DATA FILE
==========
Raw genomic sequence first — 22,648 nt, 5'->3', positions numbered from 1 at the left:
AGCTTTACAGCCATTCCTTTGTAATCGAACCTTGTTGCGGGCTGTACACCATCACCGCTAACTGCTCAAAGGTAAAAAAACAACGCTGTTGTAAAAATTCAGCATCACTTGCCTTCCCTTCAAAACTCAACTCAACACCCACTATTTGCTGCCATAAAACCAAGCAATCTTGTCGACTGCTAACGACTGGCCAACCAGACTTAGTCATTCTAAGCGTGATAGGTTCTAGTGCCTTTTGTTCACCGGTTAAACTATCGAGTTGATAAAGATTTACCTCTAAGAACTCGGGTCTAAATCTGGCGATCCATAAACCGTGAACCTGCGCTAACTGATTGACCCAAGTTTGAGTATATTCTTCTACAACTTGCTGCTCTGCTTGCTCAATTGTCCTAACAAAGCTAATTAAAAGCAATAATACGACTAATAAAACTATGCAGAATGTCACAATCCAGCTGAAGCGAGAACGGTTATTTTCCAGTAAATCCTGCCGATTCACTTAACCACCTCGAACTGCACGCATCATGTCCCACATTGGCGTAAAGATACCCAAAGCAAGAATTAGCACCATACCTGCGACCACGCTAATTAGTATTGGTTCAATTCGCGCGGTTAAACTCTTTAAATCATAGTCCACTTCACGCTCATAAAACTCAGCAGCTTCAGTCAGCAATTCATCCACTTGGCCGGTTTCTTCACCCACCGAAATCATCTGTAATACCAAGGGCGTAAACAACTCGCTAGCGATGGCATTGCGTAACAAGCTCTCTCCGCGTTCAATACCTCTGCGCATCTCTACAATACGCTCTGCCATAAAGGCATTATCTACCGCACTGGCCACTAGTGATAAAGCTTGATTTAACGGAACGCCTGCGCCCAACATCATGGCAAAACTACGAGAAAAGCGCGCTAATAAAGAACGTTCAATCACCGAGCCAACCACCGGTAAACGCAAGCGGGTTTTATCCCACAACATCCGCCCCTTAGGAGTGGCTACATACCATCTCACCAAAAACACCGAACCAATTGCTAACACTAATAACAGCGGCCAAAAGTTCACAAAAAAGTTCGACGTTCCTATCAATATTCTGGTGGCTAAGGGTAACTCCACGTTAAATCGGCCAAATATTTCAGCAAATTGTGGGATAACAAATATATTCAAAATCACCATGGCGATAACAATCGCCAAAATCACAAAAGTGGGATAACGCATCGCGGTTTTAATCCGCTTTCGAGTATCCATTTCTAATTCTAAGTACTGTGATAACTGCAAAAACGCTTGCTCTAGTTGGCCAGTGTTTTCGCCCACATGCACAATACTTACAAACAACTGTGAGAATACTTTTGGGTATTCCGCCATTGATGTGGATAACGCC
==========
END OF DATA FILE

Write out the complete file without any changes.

Raw genomic sequence first — 22,648 nt, 5'->3', positions numbered from 1 at the left:
AGCTTTACAGCCATTCCTTTGTAATCGAACCTTGTTGCGGGCTGTACACCATCACCGCTAACTGCTCAAAGGTAAAAAAACAACGCTGTTGTAAAAATTCAGCATCACTTGCCTTCCCTTCAAAACTCAACTCAACACCCACTATTTGCTGCCATAAAACCAAGCAATCTTGTCGACTGCTAACGACTGGCCAACCAGACTTAGTCATTCTAAGCGTGATAGGTTCTAGTGCCTTTTGTTCACCGGTTAAACTATCGAGTTGATAAAGATTTACCTCTAAGAACTCGGGTCTAAATCTGGCGATCCATAAACCGTGAACCTGCGCTAACTGATTGACCCAAGTTTGAGTATATTCTTCTACAACTTGCTGCTCTGCTTGCTCAATTGTCCTAACAAAGCTAATTAAAAGCAATAATACGACTAATAAAACTATGCAGAATGTCACAATCCAGCTGAAGCGAGAACGGTTATTTTCCAGTAAATCCTGCCGATTCACTTAACCACCTCGAACTGCACGCATCATGTCCCACATTGGCGTAAAGATACCCAAAGCAAGAATTAGCACCATACCTGCGACCACGCTAATTAGTATTGGTTCAATTCGCGCGGTTAAACTCTTTAAATCATAGTCCACTTCACGCTCATAAAACTCAGCAGCTTCAGTCAGCAATTCATCCACTTGGCCGGTTTCTTCACCCACCGAAATCATCTGTAATACCAAGGGCGTAAACAACTCGCTAGCGATGGCATTGCGTAACAAGCTCTCTCCGCGTTCAATACCTCTGCGCATCTCTACAATACGCTCTGCCATAAAGGCATTATCTACCGCACTGGCCACTAGTGATAAAGCTTGATTTAACGGAACGCCTGCGCCCAACATCATGGCAAAACTACGAGAAAAGCGCGCTAATAAAGAACGTTCAATCACCGAGCCAACCACCGGTAAACGCAAGCGGGTTTTATCCCACAACATCCGCCCCTTAGGAGTGGCTACATACCATCTCACCAAAAACACCGAACCAATTGCTAACACTAATAACAGCGGCCAAAAGTTCACAAAAAAGTTCGACGTTCCTATCAATATTCTGGTGGCTAAGGGTAACTCCACGTTAAATCGGCCAAATATTTCAGCAAATTGTGGGATAACAAATATATTCAAAATCACCATGGCGATAACAATCGCCAAAATCACAAAAGTGGGATAACGCATCGCGGTTTTAATCCGCTTTCGAGTATCCATTTCTAATTCTAAGTACTGTGATAACTGCAAAAACGCTTGCTCTAGTTGGCCAGTGTTTTCGCCCACATGCACAATACTTACAAACAACTGTGAGAATACTTTTGGGTATTCCGCCATTGATGTGGATAACGCC